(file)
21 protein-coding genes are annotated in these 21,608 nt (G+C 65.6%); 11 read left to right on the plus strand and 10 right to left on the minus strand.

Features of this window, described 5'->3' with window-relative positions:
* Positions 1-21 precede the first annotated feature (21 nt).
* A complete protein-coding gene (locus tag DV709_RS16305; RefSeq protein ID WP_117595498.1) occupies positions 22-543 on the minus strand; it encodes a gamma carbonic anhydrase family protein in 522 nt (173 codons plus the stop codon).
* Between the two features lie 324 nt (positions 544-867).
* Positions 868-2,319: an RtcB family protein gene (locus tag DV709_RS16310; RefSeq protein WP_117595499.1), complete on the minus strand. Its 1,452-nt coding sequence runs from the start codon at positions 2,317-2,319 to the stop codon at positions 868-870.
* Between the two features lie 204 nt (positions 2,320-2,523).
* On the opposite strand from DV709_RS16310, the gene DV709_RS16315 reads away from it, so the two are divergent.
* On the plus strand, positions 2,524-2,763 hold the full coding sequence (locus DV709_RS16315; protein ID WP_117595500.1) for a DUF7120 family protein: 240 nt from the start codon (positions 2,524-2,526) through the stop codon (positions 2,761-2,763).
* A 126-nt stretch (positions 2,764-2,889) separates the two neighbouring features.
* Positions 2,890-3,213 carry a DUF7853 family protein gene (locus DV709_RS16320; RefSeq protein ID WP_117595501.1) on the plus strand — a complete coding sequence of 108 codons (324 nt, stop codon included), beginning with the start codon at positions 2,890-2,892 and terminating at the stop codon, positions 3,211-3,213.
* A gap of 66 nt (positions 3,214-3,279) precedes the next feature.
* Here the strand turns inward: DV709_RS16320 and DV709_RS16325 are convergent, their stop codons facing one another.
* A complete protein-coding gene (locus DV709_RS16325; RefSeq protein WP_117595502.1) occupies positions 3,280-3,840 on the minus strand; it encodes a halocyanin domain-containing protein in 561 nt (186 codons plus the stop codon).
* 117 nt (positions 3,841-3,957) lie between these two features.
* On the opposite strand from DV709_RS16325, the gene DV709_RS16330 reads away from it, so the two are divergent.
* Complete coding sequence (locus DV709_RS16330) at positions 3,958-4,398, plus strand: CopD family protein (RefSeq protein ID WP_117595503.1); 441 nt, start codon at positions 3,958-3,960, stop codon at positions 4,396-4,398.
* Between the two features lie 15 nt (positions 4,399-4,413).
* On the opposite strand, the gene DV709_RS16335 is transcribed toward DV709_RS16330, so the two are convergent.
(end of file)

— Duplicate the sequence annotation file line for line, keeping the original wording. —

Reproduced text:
21 protein-coding genes are annotated in these 21,608 nt (G+C 65.6%); 11 read left to right on the plus strand and 10 right to left on the minus strand.

Features of this window, described 5'->3' with window-relative positions:
* Positions 1-21 precede the first annotated feature (21 nt).
* A complete protein-coding gene (locus tag DV709_RS16305; RefSeq protein ID WP_117595498.1) occupies positions 22-543 on the minus strand; it encodes a gamma carbonic anhydrase family protein in 522 nt (173 codons plus the stop codon).
* Between the two features lie 324 nt (positions 544-867).
* Positions 868-2,319: an RtcB family protein gene (locus tag DV709_RS16310; RefSeq protein WP_117595499.1), complete on the minus strand. Its 1,452-nt coding sequence runs from the start codon at positions 2,317-2,319 to the stop codon at positions 868-870.
* Between the two features lie 204 nt (positions 2,320-2,523).
* On the opposite strand from DV709_RS16310, the gene DV709_RS16315 reads away from it, so the two are divergent.
* On the plus strand, positions 2,524-2,763 hold the full coding sequence (locus DV709_RS16315; protein ID WP_117595500.1) for a DUF7120 family protein: 240 nt from the start codon (positions 2,524-2,526) through the stop codon (positions 2,761-2,763).
* A 126-nt stretch (positions 2,764-2,889) separates the two neighbouring features.
* Positions 2,890-3,213 carry a DUF7853 family protein gene (locus DV709_RS16320; RefSeq protein ID WP_117595501.1) on the plus strand — a complete coding sequence of 108 codons (324 nt, stop codon included), beginning with the start codon at positions 2,890-2,892 and terminating at the stop codon, positions 3,211-3,213.
* A gap of 66 nt (positions 3,214-3,279) precedes the next feature.
* Here the strand turns inward: DV709_RS16320 and DV709_RS16325 are convergent, their stop codons facing one another.
* A complete protein-coding gene (locus DV709_RS16325; RefSeq protein WP_117595502.1) occupies positions 3,280-3,840 on the minus strand; it encodes a halocyanin domain-containing protein in 561 nt (186 codons plus the stop codon).
* 117 nt (positions 3,841-3,957) lie between these two features.
* On the opposite strand from DV709_RS16325, the gene DV709_RS16330 reads away from it, so the two are divergent.
* Complete coding sequence (locus DV709_RS16330) at positions 3,958-4,398, plus strand: CopD family protein (RefSeq protein ID WP_117595503.1); 441 nt, start codon at positions 3,958-3,960, stop codon at positions 4,396-4,398.
* Between the two features lie 15 nt (positions 4,399-4,413).
* On the opposite strand, the gene DV709_RS16335 is transcribed toward DV709_RS16330, so the two are convergent.